The Saturday Update: Week 4, 2021

It was a crazy, crazy busy week with lots going on. I had medical testing, an online court appearance to give testimony in a neighbor’s custody case, and a nail in one of my car’s tires. My medical status continues unchanged (blue lips, chest pain, shortness of breath), but the machinery to get to the bottom of things is now in motion. The first couple of rounds of testing have generated a referral to cardiology and hopefully that will happen this week. My neighbor won her custody case, and the car tire is now repaired. Whew! I spent the bottom half of the week relaxing with my knitting because I was completely pooped by all of that running around.

The Kitten Mom left me all alone THREE times this week!!


I did make some good progress this week in spite of the trips out of the house.

My Geology socks are done!! I’ve decided to try to make at least one pair of socks each month, so these are January’s pair.

I also buckled down and did the blocking and finishing work on my Secret Life of Cats (and dogz) shawl by Sharon from Security (Casapinka). This is the longer shawl version of the project; there were also options to make a cowl or a scarf. Fun color for gloomy days, huh! I’m actually thinking that I may be giving this one away to someone who loves purple and bright colors and a scarf version made with scrap yarn from the stash may be in my future.

It snowed this week I so gave in to the urge and cast on one of the sweaters that I have been dying to get going on. I have wanted to make Goldwing for a long time, and bought the yarn a couple of weeks ago with my stimulus check. Here it is, finally started:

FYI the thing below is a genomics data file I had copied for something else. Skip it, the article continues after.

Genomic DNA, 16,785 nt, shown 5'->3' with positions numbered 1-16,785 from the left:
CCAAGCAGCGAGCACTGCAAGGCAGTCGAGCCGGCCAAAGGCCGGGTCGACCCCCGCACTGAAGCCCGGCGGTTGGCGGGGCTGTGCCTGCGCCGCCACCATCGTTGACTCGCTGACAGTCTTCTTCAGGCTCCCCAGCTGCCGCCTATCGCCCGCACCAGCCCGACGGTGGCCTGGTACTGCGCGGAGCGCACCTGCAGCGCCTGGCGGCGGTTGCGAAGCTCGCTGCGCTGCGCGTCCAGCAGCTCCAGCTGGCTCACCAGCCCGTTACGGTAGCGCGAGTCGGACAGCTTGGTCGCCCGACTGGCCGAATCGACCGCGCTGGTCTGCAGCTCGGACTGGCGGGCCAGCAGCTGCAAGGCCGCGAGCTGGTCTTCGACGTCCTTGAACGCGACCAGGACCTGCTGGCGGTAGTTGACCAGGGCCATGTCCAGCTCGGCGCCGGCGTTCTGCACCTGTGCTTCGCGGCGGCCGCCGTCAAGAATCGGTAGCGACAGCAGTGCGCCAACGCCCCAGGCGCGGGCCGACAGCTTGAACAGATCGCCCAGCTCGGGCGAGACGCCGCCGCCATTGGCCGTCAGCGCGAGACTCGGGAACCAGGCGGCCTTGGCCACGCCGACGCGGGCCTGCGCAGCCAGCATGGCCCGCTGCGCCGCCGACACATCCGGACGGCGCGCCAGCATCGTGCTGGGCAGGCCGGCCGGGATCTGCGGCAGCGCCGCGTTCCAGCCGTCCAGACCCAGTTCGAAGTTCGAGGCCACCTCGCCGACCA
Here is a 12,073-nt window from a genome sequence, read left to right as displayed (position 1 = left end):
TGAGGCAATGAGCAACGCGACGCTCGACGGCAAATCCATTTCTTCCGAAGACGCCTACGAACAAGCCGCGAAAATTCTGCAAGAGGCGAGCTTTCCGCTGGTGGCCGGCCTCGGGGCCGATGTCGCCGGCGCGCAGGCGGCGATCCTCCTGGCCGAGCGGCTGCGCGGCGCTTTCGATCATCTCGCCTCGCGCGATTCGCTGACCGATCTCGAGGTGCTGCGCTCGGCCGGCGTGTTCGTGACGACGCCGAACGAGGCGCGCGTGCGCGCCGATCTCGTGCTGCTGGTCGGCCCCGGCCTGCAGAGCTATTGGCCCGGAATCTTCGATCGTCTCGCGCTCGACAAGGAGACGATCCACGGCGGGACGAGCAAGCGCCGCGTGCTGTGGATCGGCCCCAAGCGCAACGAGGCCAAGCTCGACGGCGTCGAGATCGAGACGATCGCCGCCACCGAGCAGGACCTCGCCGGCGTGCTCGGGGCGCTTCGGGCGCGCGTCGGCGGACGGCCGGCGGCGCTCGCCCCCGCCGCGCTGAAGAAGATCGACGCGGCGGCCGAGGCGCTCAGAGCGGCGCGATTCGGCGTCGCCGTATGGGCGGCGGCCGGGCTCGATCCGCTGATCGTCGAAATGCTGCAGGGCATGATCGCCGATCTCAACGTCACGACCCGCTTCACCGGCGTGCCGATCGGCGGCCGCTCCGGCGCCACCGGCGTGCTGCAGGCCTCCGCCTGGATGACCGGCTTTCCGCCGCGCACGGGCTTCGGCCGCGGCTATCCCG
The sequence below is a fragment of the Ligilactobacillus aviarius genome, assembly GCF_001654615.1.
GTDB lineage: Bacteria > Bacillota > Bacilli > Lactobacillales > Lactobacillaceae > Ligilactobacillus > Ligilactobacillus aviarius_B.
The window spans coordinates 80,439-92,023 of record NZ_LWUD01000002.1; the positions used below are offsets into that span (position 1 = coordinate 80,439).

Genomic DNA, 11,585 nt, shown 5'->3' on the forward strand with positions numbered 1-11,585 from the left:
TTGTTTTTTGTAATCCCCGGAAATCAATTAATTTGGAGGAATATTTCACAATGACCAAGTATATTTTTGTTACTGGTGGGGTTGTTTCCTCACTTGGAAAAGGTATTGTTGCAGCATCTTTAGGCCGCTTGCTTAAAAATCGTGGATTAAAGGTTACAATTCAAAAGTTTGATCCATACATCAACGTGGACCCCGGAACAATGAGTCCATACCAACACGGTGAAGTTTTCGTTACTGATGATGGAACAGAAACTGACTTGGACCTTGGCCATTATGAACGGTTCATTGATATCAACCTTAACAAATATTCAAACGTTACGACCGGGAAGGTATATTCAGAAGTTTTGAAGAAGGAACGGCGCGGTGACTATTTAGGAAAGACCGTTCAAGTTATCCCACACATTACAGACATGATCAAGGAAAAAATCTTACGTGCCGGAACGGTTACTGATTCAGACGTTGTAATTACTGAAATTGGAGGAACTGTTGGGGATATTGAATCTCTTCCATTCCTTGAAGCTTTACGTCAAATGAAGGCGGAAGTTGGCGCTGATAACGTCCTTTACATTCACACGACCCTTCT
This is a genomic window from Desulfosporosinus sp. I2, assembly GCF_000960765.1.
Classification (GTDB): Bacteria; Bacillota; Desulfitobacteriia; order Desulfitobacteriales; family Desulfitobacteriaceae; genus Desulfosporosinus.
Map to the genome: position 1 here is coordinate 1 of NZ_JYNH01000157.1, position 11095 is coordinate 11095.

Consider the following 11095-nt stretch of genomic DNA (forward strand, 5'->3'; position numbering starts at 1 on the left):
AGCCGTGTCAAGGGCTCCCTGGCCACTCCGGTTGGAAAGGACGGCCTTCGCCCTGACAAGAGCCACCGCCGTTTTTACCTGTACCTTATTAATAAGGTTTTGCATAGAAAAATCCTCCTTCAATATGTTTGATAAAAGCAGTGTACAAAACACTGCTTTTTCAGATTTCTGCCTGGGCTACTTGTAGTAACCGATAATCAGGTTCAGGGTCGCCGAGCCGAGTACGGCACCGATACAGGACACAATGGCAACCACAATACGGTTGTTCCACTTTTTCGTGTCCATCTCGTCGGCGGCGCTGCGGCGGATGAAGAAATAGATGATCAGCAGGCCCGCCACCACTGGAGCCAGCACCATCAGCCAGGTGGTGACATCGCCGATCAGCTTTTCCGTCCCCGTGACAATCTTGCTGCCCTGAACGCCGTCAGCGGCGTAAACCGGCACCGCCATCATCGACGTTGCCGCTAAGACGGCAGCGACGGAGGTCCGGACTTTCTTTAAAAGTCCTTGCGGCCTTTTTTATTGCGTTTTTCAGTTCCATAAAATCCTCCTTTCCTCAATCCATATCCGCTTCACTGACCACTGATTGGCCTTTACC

Look at the absolute quality help that I am getting from Hannah!!

The Scleroderma Chronicles: The Pulmonary Hypertension Edition

I few weeks ago I posted about my systemic sclerosis, Covid-19, and my decision to donate my DNA to the 23andMe Systemic Sclerosis Research Project. My DNA has safely arrived and is in the lab getting sequenced right now. I was motivated to contribute because Covid-19 is creating so many new patients with fibrosis that may benefit from this research in addition to people like myself with autoimmune disease or people with other fibrotic diseases.

Monday I had an urgent echocardiogram done and once again an eerie connection between my disease, systemic sclerosis, and Covid-19 appeared. My test was started a little late so I asked the technician if things were busy. He told me that they were very busy because there were so many Covid-19 long haulers who needed testing. After a while, thinking things over, I asked if these patients were getting heart damage. “Well, not their heart muscle, but they were developing pulmonary hypertension,” he said. Oh, oh. That is the very reason I was there getting an echocardiogram; as a systemic sclerosis patient I am high risk for pulmonary hypertension and pulmonary arterial hypertension, and I know that those are serious and life altering/ending conditions. After thinking a little longer I asked him how many Covid-19 long haulers were getting that diagnosis. “It’s in double digits,” he replied…